Comprehensive Examinations

As stated in the College of Business Administration Ph.D. Program Handbook, all candidates for the Ph.D. degree in the College of Business are required to take a comprehensive examination as part of their evaluation process. More detailed and most current policy pertaining to the Ph.D. program in general and the comprehensive examinations in particular can be found in the College’s Ph.D. Handbook. While comprehensive exams are required in the student’s area of concentration, there is no such requirement in the student’s minor.

  1. Composition of Comprehensive Examinations

    Comprehensive examinations pertain to areas of knowledge rather than specific courses. The materials covered, number and format of questions, and other such details are determined by the graduate faculty in the area developing the exam. It is strongly recommended that the student consult with the Area Coordinator well in advance (at least two months) of the comprehensive exam date, so that the Coordinator can direct the student to appropriate graduate faculty members for guidance in selecting reading materials for study.

    The writing and grading of Ph.D. comprehensive examinations are restricted to the graduate faculty members. Any or all members of the graduate faculty in the student’s area of concentration may be called upon by the Coordinator to participate in the Ph.D. examinations process. Thus, the student should not expect only those professors from whom coursework has been taken to participate in the writing and/or grading of the comprehensive exam.

    The Ph.D. Coordinator requests questions from selected graduate faculty who teach in the area which the student has specified as his/her area of concentration.  The faculty submit their questions to the Ph.D. Coordinator, who compiles them and works with the Comprehensive Examination committee to create the comprehensive exam for the student. 

    The Comprehensive Examination Committee is composed of graduate faculty in the Department, and is appointed by the Ph.D. Coordinator.  This committee reviews all questions submitted by the graduate faculty and selects a set of questions which comprehensively examines the student in the area of concentration.  The concentration exam should be designed not to require more than eight hours over two consecutive working days to complete while each minor exam should not exceed four hours over one day.

  2. Guidance to the Student

    At the minimum, students taking these examinations will be provided with both the title and the scope of the questions. The PhD handbook further recommends that each student contact the graduate faculty for guidelines in selecting reading materials for study. However, this does not imply that students be given a specific, or an exhaustive reading list. The current partial readings list can be found at

    These examinations are comprehensive, and any list, even if provided, should act only as a guideline to the type of material a student should be familiar with to do well in the examinations. Questions, as long as they conform to the scope, can come from outside any such list. Ultimately, the student is responsible and accountable for any relevant literature in their area of study.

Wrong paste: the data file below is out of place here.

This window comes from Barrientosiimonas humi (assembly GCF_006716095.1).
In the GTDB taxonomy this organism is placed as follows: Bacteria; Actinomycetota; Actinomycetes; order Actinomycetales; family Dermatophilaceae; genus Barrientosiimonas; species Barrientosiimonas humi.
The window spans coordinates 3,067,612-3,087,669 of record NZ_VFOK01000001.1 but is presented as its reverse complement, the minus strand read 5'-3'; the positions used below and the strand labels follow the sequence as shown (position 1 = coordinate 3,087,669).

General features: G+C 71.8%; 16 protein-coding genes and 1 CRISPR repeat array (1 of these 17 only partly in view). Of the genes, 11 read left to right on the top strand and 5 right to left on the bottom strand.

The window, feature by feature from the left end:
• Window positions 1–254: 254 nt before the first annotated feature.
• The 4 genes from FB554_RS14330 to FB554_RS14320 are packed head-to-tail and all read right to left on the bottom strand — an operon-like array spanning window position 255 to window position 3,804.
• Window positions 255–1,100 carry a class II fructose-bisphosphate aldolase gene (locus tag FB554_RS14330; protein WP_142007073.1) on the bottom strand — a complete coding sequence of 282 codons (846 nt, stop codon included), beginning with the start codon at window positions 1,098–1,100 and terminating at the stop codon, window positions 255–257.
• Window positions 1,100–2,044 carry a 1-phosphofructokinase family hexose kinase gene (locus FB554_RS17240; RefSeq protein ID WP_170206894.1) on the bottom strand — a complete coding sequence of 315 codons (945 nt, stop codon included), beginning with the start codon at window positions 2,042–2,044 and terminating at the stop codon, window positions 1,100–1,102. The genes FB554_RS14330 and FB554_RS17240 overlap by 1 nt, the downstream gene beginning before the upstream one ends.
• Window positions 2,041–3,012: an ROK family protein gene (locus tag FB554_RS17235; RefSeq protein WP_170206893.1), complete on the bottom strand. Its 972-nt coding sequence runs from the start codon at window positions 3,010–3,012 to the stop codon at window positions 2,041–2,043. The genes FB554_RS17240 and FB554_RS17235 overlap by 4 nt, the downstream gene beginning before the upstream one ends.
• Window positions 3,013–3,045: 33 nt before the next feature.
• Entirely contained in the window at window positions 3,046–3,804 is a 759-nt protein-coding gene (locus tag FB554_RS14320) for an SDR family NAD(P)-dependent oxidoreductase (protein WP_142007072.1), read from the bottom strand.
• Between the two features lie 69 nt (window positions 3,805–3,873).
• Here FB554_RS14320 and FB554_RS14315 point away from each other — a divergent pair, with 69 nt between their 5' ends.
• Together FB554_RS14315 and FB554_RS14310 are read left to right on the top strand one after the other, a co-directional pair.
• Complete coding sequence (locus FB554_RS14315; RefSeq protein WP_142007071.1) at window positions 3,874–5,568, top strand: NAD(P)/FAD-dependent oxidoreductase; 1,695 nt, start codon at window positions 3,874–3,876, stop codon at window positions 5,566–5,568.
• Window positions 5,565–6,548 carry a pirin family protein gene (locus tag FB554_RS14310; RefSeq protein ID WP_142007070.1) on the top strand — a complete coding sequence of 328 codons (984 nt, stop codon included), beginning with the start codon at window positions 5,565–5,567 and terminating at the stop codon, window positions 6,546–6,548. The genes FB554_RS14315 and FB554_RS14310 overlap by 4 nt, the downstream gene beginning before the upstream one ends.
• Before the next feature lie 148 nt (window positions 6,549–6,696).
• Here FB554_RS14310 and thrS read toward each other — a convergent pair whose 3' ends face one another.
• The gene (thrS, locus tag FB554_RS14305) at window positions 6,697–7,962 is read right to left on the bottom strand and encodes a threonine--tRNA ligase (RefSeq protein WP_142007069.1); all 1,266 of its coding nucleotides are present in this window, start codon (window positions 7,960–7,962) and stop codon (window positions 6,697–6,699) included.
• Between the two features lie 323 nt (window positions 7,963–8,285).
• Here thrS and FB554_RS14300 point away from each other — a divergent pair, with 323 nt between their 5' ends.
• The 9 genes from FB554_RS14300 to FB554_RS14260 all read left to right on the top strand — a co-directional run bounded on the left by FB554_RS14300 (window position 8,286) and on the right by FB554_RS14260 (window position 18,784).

3. Grading and Evaluation of Comprehensive Examinations

    If the candidate passes most but not all of the questions, it will be at the discretion of the Comprehensive Examination Committee whether to require the student to retake only the parts failed or retake the entire examination. The student should register for BAD 70198 (Research) during the semester in which he or she wishes to retake the examination. A student may retake the entire exam a maximum of one time. Partial retakes will also be permitted a maximum of one time. If a second attempt proves unsuccessful, the student will be subject to dismissal.

    As with any other student complaint of an academic nature, students have the right of appeal of the result of their comprehensive examination if they feel that they have been disadvantaged by the process. The administrative policy and procedure for student academic complaints at the Kent campus may be found in the University Policy Register, Section 3342‑4‑02.3. Guidance to the adjudication of grievances of a nonacademic nature is provided in the University Policy Register, Section 3342-4-02.102.

    Students are encouraged to first try to reach a resolution of their complaint with the Department’s Graduate Program Coordinator. If the Coordinator is not able to reach resolution at this point, he/she may then petition the Chair who may request that the graduate committee of the Department convene as a Student Academic Complaint Committee, augmented by a student member appointed according to College procedure.  After hearing both the student and the Comprehensive Examination Committee, the Student Academic Complaint Committee will make a recommendation to the Chair for resolution of the issue.  If the grievance is not satisfactorily settled at the department level, the student may appeal to the Dean of the College of Business Administration, through the College of Business Ph.D. Director and Associate Dean for Graduate and International Programs.

    Failure in procedural matters by the graduate faculty member, Comprehensive Examination Committee, or the Department shall not be sufficient cause for the awarding of a passing grade for the comprehensive examination or subsequently, the Ph.D. degree.